The Souks are a maze of gold, bronze and rich reds. Every lane is both too winding and narrow to see any distance, and yet wide enough for countless people, several speeding mopeds and the occasional cat seeking shade. A walk through the old town gives you the unusual experience of a comfortable and relaxed stroll through a bustling and chaotic medieval city. Oh and you’re constantly being hassled in the friendliest and easily forgivable manner.
“What is this?” asks a shop owner as he points to a heap of white scented powder that he’s selling.
“Well if YOU don’t know” I say, and I get a smile before the seller backs off. The whole time we were in Marrakech I don’t think we were hassled more than once at any one time by the same person. Read the rest of this entry
It was going to be Gemma’s 29th birthday and we wanted to celebrate properly.
We’d never been to Poland before, or in fact anywhere this close to Eastern Europe, and we had no idea what to expect. All we knew about Poland was that the Polish people we’d met in England had always been nice, so we figured Poland would probably be nice. It was pretty simple logic. Read the rest of this entry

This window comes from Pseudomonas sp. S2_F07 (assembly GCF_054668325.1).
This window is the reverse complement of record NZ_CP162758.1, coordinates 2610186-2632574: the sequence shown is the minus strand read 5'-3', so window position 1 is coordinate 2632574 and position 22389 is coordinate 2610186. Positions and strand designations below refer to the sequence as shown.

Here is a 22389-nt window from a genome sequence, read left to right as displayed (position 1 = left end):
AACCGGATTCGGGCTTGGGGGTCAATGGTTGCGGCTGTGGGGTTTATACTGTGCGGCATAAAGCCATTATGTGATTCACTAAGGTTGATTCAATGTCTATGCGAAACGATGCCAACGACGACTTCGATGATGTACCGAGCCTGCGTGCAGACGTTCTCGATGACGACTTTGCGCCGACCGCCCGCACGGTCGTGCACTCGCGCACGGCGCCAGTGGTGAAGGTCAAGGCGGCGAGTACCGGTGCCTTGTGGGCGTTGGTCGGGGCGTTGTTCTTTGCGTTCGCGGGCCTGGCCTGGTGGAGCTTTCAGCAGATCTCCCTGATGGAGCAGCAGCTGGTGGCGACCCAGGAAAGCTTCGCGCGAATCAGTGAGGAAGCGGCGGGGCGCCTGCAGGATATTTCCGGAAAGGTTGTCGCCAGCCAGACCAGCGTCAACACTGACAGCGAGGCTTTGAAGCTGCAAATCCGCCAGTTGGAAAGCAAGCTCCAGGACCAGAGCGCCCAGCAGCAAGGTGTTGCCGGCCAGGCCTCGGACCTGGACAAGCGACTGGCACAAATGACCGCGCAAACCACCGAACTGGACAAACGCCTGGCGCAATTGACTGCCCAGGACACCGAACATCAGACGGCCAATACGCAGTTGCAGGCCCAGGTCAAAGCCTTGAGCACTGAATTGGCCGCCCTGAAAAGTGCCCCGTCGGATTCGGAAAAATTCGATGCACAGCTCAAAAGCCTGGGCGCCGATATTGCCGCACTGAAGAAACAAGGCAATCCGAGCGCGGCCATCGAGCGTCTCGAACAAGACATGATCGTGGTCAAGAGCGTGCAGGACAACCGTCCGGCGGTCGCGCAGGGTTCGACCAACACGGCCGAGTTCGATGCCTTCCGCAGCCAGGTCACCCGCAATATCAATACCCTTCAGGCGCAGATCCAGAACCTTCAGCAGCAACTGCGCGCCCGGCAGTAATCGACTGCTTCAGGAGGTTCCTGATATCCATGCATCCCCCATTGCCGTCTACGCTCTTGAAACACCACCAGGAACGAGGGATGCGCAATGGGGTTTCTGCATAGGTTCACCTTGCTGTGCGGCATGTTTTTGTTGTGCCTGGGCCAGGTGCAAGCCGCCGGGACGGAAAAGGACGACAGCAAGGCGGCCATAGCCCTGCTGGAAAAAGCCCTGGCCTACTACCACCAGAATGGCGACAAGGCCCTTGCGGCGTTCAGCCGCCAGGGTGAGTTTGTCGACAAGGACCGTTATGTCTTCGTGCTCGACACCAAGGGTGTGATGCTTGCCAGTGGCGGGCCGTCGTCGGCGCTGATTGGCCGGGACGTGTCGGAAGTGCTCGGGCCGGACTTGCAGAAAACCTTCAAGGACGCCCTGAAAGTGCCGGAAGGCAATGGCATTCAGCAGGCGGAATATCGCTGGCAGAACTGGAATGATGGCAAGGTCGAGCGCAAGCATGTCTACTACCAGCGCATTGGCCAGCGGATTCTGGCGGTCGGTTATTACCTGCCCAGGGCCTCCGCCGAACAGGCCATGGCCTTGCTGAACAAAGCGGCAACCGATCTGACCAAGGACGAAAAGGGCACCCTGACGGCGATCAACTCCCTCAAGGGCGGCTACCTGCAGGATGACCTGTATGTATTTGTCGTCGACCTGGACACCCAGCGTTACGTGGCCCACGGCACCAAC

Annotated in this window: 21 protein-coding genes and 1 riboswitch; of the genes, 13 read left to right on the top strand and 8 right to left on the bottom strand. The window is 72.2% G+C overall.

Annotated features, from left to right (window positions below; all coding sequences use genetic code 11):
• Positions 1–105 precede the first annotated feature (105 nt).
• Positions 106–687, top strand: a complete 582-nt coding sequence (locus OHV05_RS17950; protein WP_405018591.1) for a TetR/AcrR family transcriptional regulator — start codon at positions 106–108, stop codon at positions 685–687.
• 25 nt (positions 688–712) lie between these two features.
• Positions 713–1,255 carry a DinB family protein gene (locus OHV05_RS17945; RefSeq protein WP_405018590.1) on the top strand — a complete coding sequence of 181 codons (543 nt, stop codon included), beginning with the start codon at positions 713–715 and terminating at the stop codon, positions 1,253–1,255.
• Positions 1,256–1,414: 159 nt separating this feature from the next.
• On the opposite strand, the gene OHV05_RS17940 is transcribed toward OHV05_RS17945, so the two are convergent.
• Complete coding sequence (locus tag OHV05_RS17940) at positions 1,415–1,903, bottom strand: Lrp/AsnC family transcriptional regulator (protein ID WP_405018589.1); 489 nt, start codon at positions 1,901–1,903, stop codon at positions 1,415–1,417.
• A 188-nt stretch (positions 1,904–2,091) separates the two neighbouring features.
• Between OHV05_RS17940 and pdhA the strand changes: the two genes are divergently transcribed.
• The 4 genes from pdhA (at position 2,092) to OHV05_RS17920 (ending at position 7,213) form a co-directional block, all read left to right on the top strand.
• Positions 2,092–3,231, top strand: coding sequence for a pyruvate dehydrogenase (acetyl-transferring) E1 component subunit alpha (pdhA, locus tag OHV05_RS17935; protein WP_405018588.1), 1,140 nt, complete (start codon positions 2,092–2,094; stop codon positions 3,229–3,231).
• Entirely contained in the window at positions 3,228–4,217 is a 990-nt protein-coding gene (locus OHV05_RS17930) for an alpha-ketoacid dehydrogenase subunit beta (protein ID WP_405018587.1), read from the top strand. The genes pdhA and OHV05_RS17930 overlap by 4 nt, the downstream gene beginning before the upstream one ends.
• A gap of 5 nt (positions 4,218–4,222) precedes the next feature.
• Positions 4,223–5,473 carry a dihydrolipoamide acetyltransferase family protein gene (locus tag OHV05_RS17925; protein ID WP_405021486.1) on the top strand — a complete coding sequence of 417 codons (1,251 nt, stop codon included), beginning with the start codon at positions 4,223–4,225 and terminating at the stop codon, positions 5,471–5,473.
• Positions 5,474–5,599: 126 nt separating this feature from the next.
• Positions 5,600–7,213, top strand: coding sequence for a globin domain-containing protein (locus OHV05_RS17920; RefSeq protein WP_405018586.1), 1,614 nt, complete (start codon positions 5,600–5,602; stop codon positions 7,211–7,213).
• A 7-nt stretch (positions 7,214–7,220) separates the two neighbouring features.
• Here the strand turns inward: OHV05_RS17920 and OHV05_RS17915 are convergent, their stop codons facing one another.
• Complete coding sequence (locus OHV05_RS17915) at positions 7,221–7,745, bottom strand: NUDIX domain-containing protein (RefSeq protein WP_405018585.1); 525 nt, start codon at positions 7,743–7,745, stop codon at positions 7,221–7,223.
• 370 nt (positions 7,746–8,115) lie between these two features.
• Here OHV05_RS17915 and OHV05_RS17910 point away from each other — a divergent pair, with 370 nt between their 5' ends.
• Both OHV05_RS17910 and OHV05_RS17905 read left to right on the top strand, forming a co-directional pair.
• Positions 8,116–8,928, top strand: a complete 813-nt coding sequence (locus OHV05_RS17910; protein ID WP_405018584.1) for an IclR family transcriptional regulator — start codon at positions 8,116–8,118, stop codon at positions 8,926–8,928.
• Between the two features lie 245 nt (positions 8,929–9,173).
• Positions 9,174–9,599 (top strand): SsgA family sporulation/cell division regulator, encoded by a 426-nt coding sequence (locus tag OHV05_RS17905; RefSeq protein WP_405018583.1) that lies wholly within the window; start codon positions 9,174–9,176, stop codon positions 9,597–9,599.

So we went on honeymoon to cuba back in August 2014. I’m not sure why it’s taken so long to write this… Actually that’s not true, it’s because I made the mistake of becoming a teacher and now spend 60+ hours a week working! Followed by school holidays spent comatose and drooling in front of the TV.
For those of you who don’t know, varadero is the resort area. The place where western tourists go to forget their drizzly lives and sit on a beach/by the pool 12 hours a day.
Many travellers will tell you ‘it’s a waste of time,’ or ‘you won’t truly be visiting cuba’ or ‘it’s capitalism at its worst’. And they might be right about the last two, but for a honeymooning couple or even for a regular holiday it’s truly fantastic. We spent five nights in the Hicacos Resort and Spa, which is a truly luxurious adult only resort. Read the rest of this entry
Sat on the bed in our new Casa and waiting for Gemma to finish in the shower, I read about Trinidad. First I read about Trinidad in the Lonely Planet, then I read about Trinidad in the Rough Guide. Then I read some of ‘Death and the Penguin’ because that was what I was reading at the time, and then, as I heard the shower turn off I went back to the Lonely Planet and looked through the pictures of Trinidad so I can show my favourite ones to Gemma.
We hadn’t gone outside our room yet, all we’d seen of Trinidad so far was what our taxi driver had driven past; some cobbled streets and a few attractively run-down buildings. Oh, and our Casa was a beautiful high roofed colonial building with huge arches and climbing plants in the courtyards. So far it seemed pretty good. Read the rest of this entry